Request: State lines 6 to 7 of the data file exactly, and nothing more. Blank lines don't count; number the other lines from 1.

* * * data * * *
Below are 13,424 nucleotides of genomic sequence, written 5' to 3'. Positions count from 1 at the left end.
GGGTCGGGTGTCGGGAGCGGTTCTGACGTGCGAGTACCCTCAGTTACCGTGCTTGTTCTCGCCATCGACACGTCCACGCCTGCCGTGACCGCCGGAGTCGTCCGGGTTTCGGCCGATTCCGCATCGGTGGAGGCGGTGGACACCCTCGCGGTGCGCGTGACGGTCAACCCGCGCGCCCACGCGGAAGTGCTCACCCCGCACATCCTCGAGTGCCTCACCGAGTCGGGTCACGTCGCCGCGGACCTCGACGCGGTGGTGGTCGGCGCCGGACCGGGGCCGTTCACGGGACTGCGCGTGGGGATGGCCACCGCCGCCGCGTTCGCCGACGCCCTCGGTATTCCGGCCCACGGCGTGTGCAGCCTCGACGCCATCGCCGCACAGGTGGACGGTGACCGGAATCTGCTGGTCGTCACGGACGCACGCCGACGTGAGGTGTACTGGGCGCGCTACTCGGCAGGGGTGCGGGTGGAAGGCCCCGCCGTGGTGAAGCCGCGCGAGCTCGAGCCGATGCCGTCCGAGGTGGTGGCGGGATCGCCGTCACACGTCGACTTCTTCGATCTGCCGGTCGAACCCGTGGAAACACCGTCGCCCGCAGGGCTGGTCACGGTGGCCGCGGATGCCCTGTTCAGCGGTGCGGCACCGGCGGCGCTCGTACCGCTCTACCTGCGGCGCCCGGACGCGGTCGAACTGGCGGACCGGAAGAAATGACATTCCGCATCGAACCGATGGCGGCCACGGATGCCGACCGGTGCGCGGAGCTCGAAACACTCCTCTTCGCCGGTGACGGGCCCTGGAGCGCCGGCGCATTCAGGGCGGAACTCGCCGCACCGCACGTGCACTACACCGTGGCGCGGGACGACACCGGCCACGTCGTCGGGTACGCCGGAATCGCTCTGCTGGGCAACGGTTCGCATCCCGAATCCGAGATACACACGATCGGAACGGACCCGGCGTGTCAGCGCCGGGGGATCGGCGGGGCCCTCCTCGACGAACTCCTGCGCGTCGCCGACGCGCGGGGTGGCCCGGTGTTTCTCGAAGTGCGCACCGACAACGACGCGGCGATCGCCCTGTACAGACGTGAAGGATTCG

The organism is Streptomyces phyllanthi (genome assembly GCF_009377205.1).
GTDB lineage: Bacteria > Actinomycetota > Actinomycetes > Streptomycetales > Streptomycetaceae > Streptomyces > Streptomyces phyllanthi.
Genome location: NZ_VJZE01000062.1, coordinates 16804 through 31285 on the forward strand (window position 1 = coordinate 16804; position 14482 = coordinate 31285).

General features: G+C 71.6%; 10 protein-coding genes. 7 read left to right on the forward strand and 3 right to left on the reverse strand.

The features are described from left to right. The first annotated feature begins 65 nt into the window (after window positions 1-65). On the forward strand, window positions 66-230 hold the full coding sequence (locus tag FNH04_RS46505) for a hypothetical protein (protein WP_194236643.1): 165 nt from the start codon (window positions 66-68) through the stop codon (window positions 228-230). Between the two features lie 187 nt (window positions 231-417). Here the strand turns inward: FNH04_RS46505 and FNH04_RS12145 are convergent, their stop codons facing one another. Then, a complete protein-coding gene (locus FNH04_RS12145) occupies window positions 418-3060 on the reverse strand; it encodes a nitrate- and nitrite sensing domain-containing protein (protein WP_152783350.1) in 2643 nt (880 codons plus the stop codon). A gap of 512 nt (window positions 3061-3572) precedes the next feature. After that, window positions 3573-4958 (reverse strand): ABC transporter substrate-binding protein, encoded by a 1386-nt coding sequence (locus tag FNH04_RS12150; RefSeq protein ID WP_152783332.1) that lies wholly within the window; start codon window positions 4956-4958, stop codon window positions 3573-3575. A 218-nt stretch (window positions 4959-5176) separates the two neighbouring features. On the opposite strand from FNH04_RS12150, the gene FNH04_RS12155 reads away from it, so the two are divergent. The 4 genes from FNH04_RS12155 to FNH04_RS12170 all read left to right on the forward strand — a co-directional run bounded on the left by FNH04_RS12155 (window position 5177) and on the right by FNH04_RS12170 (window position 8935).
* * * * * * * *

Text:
General features: G+C 71.6%; 10 protein-coding genes. 7 read left to right on the forward strand and 3 right to left on the reverse strand.

The features are described from left to right. The first annotated feature begins 65 nt into the window (after window positions 1-65). On the forward strand, window positions 66-230 hold the full coding sequence (locus tag FNH04_RS46505) for a hypothetical protein (protein WP_194236643.1): 165 nt from the start codon (window positions 66-68) through the stop codon (window positions 228-230). Between the two features lie 187 nt (window positions 231-417). Here the strand turns inward: FNH04_RS46505 and FNH04_RS12145 are convergent, their stop codons facing one another. Then, a complete protein-coding gene (locus FNH04_RS12145) occupies window positions 418-3060 on the reverse strand; it encodes a nitrate- and nitrite sensing domain-containing protein (protein WP_152783350.1) in 2643 nt (880 codons plus the stop codon). A gap of 512 nt (window positions 3061-3572) precedes the next feature. After that, window positions 3573-4958 (reverse strand): ABC transporter substrate-binding protein, encoded by a 1386-nt coding sequence (locus tag FNH04_RS12150; RefSeq protein ID WP_152783332.1) that lies wholly within the window; start codon window positions 4956-4958, stop codon window positions 3573-3575. A 218-nt stretch (window positions 4959-5176) separates the two neighbouring features. On the opposite strand from FNH04_RS12150, the gene FNH04_RS12155 reads away from it, so the two are divergent. The 4 genes from FNH04_RS12155 to FNH04_RS12170 all read left to right on the forward strand — a co-directional run bounded on the left by FNH04_RS12155 (window position 5177) and on the right by FNH04_RS12170 (window position 8935).